Following on from our disability hate crime survey in partnership with Leonard Cheshire, we’re sharing the story of one woman who has been living with the debilitating impact of disability hate crime and struggling with the lack of support for more than two years.
“I was diagnosed with a spinal injury many years ago following an accident. Since then, I have had multiple difficulties with my health, including only having one kidney, heart problems and blood pressure issues. I have also suffered from deep vein thromboses, pulmonary embolisms and chemical meningitis.
These health issues impact me on a daily basis. I have limited mobility, have fallen a number of times and don’t have much physical strength, stamina or dexterity.
All this has impacted my general wellbeing, but I have been lucky enough to have support from my regional spinal unit and I try to focus on what I can do and what I enjoy.
However, experiencing hate crime has made my conditions harder to manage and it incredibly difficult to see the positives in life.
Experiencing disability hate crime
“For more than two years, I have been experiencing ongoing disability hate crime from a neighbour in person and via social media. The hate crimes centre around my disability, but I think that being female has been a factor.
The hate crimes have been wide-ranging and included issues with anti-social behaviour, criminal damage, harassment, intimidation, assault, name-calling and watching and videoing me at home.
If we go out, the neighbour makes it difficult or impossible for me to park when we return. We also feel uncomfortable in our own home.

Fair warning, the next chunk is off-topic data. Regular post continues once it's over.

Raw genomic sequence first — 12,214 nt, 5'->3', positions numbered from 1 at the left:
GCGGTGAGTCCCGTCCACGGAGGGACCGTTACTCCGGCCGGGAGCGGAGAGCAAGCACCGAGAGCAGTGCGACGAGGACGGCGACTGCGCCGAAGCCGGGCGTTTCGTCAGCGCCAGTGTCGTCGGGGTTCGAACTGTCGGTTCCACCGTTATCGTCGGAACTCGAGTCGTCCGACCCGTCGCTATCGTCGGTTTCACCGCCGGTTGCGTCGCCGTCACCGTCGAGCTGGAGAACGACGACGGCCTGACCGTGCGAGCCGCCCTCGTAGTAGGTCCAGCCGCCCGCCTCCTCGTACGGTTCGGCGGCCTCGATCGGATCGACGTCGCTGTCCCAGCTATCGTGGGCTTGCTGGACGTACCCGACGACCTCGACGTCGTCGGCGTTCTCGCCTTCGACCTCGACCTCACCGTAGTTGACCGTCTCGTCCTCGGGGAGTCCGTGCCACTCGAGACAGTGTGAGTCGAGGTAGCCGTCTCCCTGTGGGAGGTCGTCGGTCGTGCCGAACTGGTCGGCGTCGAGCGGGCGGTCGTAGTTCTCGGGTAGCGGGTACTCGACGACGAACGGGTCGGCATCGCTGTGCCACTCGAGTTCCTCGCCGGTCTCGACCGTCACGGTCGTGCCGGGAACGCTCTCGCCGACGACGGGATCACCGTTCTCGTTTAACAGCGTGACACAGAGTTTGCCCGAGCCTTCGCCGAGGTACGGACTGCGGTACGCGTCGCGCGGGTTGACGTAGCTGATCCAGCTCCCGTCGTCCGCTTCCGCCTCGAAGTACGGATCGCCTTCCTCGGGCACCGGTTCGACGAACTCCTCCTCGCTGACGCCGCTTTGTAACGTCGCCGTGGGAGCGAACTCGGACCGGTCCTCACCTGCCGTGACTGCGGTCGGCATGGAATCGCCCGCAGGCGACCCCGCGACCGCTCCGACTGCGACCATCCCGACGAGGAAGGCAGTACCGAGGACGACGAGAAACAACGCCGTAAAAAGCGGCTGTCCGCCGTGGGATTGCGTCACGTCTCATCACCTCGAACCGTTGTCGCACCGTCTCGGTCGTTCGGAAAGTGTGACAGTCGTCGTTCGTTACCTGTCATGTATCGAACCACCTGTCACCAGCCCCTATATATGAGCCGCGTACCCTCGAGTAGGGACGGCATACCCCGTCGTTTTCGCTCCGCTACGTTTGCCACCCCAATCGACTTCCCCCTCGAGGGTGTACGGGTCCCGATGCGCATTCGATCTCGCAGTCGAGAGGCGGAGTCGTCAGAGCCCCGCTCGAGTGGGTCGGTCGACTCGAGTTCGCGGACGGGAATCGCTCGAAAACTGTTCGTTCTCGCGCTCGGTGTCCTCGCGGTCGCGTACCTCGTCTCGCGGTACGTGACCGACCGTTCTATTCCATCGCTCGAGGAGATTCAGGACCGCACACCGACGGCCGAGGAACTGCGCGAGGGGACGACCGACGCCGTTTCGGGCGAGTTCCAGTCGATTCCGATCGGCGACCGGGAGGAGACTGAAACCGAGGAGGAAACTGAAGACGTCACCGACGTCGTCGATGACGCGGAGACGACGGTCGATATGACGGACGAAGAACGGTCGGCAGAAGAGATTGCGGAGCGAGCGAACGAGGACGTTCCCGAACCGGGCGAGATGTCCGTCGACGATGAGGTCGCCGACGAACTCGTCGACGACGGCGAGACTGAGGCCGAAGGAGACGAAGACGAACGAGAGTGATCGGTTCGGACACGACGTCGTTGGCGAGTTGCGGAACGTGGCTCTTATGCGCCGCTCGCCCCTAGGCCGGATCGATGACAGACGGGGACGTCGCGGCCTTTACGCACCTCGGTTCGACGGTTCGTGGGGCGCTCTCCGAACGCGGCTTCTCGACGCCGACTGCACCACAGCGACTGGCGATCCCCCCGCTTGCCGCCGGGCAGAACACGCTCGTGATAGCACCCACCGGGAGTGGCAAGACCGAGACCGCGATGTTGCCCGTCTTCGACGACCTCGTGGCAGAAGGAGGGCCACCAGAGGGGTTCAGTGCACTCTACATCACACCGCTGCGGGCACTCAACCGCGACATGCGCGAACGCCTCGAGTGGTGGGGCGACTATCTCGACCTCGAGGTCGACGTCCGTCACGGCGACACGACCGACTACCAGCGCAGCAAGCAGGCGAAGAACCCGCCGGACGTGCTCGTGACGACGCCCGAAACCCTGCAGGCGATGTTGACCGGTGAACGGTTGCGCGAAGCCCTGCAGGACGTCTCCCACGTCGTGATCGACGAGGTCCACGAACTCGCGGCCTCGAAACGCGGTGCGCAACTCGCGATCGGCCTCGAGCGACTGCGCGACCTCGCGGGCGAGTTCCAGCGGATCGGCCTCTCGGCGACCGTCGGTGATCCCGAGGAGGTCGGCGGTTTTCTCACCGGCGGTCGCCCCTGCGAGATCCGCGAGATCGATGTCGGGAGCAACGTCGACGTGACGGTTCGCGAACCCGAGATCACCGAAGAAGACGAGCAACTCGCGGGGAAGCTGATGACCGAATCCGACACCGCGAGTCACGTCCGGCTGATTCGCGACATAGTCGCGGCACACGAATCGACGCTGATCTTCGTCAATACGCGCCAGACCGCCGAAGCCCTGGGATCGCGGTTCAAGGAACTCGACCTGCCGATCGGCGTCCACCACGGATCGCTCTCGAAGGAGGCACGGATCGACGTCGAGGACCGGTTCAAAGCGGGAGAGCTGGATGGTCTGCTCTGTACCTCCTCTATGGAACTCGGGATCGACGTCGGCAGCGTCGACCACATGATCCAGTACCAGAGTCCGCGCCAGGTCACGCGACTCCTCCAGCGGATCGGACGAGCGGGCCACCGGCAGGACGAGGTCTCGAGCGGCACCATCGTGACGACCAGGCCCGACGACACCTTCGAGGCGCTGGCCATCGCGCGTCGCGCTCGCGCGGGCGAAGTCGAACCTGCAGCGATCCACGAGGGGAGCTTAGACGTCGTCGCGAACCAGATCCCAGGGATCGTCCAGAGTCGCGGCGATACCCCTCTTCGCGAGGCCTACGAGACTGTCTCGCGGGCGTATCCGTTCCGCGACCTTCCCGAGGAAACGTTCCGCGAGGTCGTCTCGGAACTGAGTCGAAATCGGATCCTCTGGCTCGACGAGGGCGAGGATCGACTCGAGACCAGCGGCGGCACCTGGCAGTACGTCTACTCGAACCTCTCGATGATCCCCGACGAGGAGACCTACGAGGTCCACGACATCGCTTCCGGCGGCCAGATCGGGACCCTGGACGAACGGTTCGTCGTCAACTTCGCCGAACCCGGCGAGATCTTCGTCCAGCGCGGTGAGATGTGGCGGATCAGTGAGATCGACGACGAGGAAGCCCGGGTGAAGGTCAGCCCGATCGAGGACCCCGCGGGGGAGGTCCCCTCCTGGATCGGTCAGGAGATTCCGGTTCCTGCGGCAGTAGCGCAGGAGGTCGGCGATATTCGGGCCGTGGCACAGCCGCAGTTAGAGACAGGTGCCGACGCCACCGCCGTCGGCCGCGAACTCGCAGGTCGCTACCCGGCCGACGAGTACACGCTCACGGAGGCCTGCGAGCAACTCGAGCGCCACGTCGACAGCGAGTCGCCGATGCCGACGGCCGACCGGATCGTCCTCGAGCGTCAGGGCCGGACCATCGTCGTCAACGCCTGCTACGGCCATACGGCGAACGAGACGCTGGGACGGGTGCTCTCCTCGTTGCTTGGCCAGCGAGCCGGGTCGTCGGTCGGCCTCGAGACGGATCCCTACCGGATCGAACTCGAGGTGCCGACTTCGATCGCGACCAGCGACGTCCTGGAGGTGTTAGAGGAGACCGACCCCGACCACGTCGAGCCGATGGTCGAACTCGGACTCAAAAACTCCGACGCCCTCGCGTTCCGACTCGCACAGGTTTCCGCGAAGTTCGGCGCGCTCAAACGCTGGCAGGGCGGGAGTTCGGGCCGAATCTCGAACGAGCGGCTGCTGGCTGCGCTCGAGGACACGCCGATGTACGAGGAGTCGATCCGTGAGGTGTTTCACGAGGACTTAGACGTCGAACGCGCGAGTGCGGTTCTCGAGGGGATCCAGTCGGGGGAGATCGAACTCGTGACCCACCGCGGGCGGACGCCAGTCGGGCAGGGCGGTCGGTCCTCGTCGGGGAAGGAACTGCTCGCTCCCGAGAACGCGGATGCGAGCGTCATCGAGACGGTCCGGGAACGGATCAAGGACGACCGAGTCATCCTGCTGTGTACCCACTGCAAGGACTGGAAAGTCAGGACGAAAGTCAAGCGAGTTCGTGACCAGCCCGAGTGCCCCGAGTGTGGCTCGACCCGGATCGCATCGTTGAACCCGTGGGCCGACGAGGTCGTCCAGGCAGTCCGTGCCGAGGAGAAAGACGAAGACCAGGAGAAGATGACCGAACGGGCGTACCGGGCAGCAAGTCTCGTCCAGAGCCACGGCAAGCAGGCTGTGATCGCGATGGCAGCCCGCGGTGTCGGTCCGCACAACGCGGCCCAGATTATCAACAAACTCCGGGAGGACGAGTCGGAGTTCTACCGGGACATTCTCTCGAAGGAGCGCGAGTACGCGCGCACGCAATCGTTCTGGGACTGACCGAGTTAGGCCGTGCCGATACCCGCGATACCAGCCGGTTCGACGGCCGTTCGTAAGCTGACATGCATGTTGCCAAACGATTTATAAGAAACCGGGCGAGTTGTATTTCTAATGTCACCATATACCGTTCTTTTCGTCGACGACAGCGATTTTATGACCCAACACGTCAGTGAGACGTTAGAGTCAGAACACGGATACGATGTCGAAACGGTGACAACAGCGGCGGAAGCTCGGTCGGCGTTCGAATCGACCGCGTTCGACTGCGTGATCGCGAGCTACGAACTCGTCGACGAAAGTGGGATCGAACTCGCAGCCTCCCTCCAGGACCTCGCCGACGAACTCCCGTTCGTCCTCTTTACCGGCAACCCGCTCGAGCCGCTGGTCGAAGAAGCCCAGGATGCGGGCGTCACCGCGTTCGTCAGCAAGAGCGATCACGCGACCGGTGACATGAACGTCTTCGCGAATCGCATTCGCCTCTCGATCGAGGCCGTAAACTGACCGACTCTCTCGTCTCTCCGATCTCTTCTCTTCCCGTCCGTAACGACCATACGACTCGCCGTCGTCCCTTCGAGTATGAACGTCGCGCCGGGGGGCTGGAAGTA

We rarely sit in the garden as we’ve been hose piped over the fence and had insults thrown at us, and we are reluctant to open curtains and windows upstairs for fear of them watching us and shouting comments.
We’ve also been subjected to regular noise nuisance that disturbs us at any time, day or night, and can go on for hours. The list of the neighbour’s behaviour is ongoing. There have been too many incidents to count.
It feels debilitating and all-consuming. I’ve felt worthless and insignificant. It is as if my disability makes me meaningless and that my life and experiences are not worthwhile or significant, as if I am a total inconvenience.”
Reporting disability hate crimes
When we spoke to 195 disabled people and those living with a long-term health condition*, 61% had experienced a disability hate crime.
Of those who experienced this online, the majority (82%) reported the incident, with 71% speaking to police.
However, for those who experienced a disability hate crime in person, only 41% reported it, with 71% speaking to the police.
“My first report to the police was a couple of years ago, but no officer attended, no one followed it up, no action was taken.
It actually took a disability advocate from a disability support team, referred by victim support, for someone to get in touch. This was after several phone calls over a number of months, and further reports, including ones of criminal damage, which were recognised as hate crimes.